Review: Penguin: Pain and Prejudice #2

Gone is the comedy version of Oswald Cobblepot.  In its place is an extremely chilling, yet distressingly understandable villain.

Andy Hunsakerby Andy Hunsaker

Penguin: Pain and Prejudice #2

The first issue of Gregg Hurwitz and Szymon Kudranski's miniseries Penguin: Pain and Prejudice was absolutely amazing in crafting the delicate yet terrifying aura of fear and dread that Oswald Cobblepot has cultivated around his criminal enterprises.  We saw how any sense of hope and compassion was systematically driven from him throughout his childhood, and that he had become determined to be as cold to the world as it was to him.

Now, in the second issue, we see when he hit that tipping point in remembrances prompted by the Batman rubbing his rugged virility in his face, in complete disregard to that aura of power, undercutting it severely.  We see more of the heartbreakingly cruel emotional abuse heaped on him by his father and three brothers, including killing his only friends – the birds he would tend to.  And we see what was heavily implied in the first issue – just how the despised young Oswald methodically went about the task of eliminating the rest of his family, so he could be alone with his mother, the only person who loved him.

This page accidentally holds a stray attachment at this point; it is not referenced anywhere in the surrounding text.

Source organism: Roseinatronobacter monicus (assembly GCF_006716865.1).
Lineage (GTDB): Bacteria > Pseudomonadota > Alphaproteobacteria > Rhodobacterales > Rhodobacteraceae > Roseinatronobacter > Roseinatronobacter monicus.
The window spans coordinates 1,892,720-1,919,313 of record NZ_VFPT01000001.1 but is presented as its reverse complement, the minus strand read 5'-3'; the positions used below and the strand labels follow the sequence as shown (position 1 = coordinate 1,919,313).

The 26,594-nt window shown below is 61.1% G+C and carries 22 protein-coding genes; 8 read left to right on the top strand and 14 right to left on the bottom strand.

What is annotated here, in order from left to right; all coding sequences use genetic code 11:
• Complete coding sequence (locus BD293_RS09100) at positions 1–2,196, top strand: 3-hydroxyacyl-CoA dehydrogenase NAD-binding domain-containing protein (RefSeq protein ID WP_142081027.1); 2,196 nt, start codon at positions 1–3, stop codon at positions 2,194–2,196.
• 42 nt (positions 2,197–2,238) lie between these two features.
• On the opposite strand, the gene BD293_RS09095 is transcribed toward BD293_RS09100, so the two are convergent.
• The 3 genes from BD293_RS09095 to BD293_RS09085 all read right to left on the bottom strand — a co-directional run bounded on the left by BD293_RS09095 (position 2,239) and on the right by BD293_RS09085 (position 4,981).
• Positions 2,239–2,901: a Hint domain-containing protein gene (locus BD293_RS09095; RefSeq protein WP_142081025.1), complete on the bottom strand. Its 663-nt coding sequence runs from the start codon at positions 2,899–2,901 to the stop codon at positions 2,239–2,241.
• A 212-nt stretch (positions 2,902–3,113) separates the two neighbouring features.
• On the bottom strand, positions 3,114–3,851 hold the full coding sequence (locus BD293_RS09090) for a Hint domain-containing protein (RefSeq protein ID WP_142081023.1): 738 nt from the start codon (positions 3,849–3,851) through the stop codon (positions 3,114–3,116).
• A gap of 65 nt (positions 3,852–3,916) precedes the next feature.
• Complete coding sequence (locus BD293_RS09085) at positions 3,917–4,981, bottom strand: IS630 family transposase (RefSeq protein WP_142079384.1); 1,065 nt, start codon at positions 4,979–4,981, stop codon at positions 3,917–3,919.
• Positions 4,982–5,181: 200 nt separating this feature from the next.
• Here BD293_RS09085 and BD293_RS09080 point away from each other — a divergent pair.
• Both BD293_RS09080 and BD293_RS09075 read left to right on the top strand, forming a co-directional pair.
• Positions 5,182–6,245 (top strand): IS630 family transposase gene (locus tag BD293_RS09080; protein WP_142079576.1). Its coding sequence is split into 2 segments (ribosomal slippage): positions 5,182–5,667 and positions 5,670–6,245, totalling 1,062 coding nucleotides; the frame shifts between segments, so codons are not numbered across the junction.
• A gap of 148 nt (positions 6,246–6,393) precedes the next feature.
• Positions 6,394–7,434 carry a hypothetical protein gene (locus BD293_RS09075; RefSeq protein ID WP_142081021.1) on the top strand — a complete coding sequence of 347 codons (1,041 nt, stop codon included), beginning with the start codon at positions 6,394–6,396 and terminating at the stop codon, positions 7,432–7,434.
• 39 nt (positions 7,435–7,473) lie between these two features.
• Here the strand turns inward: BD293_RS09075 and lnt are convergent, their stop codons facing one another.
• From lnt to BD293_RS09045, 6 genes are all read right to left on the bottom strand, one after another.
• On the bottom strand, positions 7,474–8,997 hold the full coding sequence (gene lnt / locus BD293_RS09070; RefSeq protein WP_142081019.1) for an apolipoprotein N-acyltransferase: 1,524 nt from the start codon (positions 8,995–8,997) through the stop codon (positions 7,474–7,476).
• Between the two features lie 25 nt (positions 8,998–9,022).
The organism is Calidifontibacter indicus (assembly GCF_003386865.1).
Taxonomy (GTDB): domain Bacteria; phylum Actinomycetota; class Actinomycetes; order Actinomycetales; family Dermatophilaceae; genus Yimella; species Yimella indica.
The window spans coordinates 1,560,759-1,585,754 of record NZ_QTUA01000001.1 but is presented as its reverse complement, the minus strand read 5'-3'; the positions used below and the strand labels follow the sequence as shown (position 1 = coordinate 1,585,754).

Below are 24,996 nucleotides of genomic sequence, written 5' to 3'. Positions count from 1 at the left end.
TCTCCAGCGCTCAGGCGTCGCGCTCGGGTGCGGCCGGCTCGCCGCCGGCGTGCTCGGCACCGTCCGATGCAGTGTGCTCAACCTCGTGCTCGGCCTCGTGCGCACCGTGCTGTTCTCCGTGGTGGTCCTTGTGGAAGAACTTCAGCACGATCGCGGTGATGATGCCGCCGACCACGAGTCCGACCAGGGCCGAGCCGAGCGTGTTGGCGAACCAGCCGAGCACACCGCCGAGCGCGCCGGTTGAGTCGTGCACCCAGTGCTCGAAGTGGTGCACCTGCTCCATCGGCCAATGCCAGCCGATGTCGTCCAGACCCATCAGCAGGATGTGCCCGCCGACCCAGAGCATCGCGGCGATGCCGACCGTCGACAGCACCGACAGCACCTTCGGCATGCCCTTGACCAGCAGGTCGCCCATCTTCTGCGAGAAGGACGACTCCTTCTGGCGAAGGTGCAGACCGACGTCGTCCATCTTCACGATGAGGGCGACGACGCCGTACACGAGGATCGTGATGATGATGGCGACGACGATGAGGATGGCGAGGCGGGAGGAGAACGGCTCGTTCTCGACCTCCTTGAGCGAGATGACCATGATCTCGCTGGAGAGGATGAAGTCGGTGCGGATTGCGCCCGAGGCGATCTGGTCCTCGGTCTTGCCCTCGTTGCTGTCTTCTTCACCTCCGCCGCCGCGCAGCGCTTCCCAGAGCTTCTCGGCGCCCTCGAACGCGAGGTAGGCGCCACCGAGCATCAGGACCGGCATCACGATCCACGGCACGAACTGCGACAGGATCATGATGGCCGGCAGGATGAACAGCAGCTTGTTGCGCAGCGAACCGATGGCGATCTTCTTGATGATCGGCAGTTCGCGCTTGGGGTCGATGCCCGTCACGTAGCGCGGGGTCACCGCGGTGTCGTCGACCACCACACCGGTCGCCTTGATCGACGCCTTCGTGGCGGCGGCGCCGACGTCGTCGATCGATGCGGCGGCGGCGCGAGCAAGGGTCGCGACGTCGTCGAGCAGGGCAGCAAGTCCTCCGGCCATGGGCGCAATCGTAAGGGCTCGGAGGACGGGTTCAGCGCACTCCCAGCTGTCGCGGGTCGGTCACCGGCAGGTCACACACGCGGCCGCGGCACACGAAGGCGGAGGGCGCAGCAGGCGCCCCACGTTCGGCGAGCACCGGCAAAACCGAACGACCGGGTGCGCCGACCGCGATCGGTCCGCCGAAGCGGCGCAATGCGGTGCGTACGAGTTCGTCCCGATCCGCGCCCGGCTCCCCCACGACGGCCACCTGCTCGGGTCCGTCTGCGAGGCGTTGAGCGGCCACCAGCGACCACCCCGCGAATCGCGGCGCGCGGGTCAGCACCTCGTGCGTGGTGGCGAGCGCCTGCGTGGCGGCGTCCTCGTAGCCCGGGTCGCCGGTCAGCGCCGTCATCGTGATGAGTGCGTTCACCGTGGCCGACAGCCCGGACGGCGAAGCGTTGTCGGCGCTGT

The relentlessly dark and ominous mood crafted around Hurwitz's story by Kudranski and colorist John Kalisz is so solidly done that we can almost hear somber, foreboding music being played over each new turn of the tale.  The anguish and desperation of Oswald Cobblepot is palpable, from his childhood horrors to watching his infirm mother in the modern day moving ever closer to death.  Despite the young boy's sinister visage, we completely understand why he was driven to do what he did, how completely devoid of nurturing and care his life has been, and exactly why he responds to the world the way he does.  Making him the best kind of villain there is.

This book is brilliantly dark and surprisingly emotional, bringing the Penguin up to the upper echelon of Batvillains who have a deeply compelling tale of how they came to be the monsters they are.  It's the kind of thing he's needed for a long time, and as much as we'll miss the wackier aspects of the character as traditionally portrayed, the version of the Penguin Hurwitz is forging is closing in on the level of masterpiece.